Australian health expenditure topped 10 per cent of GDP for the first time in 2015-16, new data shows.

While growth in health spending is actually slowing down, it is doing so at a lesser rate than GDP growth.

Last year, the health spend was $170.4 billion was spent on health, $6 billion (3.6 per cent) more in real terms than in 2014–15.

The Australian Institute of Health and Welfare figures show it was the fourth consecutive year growth was below the 10-year average of 4.7 per cent.

Grattan Institute health economist Dr Stephen Duckett said it was good news that health spending was not growing as fast as it has before.

“But breaching that 10 per cent level is still important, because this means one in every $10 in the economy is being spent in the health sector. Almost 70 per cent of health spending is government spending,” he said.

“I think it’s a sign that the overall settings that the previous Labor government put in place for public hospital spending is working. No dramatic changes are necessary.

“We’ve had in the past discussions about healthcare being unsustainable and unaffordable, but the rate of that growth is slowing without any draconian steps like co-payments being required.”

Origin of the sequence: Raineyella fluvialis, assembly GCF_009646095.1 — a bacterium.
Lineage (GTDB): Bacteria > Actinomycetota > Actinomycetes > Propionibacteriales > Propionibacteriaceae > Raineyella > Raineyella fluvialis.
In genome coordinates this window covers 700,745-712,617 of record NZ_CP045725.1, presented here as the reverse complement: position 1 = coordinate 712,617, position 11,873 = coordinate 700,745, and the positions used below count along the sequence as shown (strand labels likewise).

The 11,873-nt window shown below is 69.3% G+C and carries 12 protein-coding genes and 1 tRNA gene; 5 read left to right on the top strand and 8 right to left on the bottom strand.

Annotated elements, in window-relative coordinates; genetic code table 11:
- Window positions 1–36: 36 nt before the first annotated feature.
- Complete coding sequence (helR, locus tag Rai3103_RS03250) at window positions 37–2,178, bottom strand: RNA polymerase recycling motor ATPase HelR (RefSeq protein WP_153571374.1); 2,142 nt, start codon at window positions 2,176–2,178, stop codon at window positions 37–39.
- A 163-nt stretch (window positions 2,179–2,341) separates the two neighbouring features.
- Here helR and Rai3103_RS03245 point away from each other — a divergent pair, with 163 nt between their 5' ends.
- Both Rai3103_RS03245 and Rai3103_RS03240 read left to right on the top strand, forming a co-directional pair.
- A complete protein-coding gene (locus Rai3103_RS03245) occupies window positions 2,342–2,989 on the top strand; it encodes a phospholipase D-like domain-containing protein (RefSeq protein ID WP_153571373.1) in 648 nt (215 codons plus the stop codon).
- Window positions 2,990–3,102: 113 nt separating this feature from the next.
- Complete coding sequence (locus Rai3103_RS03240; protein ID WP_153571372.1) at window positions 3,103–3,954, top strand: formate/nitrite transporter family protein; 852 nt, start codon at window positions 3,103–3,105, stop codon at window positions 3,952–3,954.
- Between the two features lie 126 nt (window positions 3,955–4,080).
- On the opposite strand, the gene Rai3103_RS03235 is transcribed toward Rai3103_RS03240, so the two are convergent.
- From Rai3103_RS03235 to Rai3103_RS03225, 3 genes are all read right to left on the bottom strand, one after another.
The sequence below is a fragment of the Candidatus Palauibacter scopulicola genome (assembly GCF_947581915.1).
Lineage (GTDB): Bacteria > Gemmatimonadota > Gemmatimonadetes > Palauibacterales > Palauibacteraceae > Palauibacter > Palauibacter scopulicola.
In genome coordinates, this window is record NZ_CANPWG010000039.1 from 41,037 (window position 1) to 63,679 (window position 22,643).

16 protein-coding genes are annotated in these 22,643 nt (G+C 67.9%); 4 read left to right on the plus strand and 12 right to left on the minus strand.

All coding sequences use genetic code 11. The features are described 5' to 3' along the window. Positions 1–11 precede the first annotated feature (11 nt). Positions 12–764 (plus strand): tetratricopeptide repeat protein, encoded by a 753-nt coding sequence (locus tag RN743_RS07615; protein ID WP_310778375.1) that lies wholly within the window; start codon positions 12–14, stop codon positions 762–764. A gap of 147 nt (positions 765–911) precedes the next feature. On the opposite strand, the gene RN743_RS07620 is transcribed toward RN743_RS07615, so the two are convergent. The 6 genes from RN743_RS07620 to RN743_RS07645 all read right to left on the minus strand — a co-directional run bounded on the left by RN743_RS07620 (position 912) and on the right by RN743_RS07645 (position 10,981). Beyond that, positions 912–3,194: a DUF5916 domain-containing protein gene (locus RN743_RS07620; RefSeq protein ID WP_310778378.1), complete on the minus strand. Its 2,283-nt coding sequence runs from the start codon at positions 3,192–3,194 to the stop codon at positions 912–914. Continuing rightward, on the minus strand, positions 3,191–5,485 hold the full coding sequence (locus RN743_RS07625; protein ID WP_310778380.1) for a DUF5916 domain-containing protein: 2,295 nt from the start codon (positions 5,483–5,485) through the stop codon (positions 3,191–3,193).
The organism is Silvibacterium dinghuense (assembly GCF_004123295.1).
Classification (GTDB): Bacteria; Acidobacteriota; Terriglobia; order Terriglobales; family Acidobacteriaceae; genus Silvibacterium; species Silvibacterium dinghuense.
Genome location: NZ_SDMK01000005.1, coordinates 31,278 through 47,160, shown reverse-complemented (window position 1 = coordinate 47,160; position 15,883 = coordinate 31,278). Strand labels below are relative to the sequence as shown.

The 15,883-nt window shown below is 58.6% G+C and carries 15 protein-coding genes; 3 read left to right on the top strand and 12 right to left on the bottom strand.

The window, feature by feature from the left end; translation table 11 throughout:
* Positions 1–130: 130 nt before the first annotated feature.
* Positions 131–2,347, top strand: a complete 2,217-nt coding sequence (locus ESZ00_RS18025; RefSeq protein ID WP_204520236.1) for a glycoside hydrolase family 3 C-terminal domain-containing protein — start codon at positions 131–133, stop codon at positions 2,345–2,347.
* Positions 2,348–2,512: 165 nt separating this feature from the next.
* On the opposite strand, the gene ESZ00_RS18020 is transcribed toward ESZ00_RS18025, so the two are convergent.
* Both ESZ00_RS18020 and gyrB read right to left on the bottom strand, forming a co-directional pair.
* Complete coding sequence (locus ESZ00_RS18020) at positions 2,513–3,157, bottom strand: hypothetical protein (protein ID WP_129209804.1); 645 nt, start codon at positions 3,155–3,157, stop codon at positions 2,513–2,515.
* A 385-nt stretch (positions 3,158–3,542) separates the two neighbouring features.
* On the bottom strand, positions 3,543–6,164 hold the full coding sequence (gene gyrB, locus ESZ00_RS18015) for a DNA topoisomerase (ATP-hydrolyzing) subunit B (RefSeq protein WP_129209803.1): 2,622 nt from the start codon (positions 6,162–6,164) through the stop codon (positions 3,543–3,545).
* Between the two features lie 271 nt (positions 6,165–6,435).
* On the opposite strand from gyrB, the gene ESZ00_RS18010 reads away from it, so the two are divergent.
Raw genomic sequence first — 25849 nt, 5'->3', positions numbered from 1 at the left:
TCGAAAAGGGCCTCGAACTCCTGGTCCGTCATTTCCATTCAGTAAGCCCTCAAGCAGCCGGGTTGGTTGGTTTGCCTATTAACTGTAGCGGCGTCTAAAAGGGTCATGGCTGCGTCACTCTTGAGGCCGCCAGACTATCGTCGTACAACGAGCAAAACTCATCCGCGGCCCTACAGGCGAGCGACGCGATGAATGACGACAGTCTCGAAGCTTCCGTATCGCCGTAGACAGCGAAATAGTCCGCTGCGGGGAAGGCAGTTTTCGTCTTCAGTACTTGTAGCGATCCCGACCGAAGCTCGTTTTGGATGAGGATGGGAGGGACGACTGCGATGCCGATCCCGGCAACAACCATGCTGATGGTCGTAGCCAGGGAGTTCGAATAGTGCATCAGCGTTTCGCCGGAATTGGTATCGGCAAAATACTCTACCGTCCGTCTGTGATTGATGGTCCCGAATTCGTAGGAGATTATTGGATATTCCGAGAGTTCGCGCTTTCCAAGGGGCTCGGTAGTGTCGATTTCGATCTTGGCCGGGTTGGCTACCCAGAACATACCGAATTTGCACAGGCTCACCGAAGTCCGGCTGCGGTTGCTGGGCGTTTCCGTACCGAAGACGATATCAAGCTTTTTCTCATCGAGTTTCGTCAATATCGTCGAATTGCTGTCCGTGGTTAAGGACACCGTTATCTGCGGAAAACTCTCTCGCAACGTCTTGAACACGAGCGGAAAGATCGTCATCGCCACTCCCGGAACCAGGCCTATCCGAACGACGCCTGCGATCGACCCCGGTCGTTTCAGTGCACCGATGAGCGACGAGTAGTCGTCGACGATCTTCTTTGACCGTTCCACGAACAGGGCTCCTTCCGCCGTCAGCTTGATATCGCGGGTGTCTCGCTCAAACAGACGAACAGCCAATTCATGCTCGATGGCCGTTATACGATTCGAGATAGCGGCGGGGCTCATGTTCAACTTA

Professor of health economics at the University of Melbourne, Philip Clarke, said state and federal governments need to come up with ways to avoid a spending and funding crisis.

“Inevitably this involves either spending less on other things and/or raising taxes,” Clarke said.

“The other option, which is the most politically difficult, is to look at ways of improving the efficiency of the system. In some cases this would involve tackling waste and reducing unnecessary care.”

The data shows that state and territory governments provided 26.1 per cent ($44.4 billion) in health expenditure in 2015–16, up from 25.9 per cent the year before.

In that same period, the nongovernment share of spending, including individuals and private health insurers, fell from 17.7 per cent to 17.3 per cent.

“I think as the economy slows down people are having second thoughts about purchasing over-the-counter medicines,” Dr Duckett said.

“We also know that when people don’t have as much money to spend sometimes they won’t get their prescription medications filled, as they can’t afford them.”

In 2015–16, 68 per cent of individual expenditure went to primary healthcare, while 19.5 per cent was spent on dental services.

Hospital costs accounted for 11.1 per cent, more than double the proportion in 2005–06.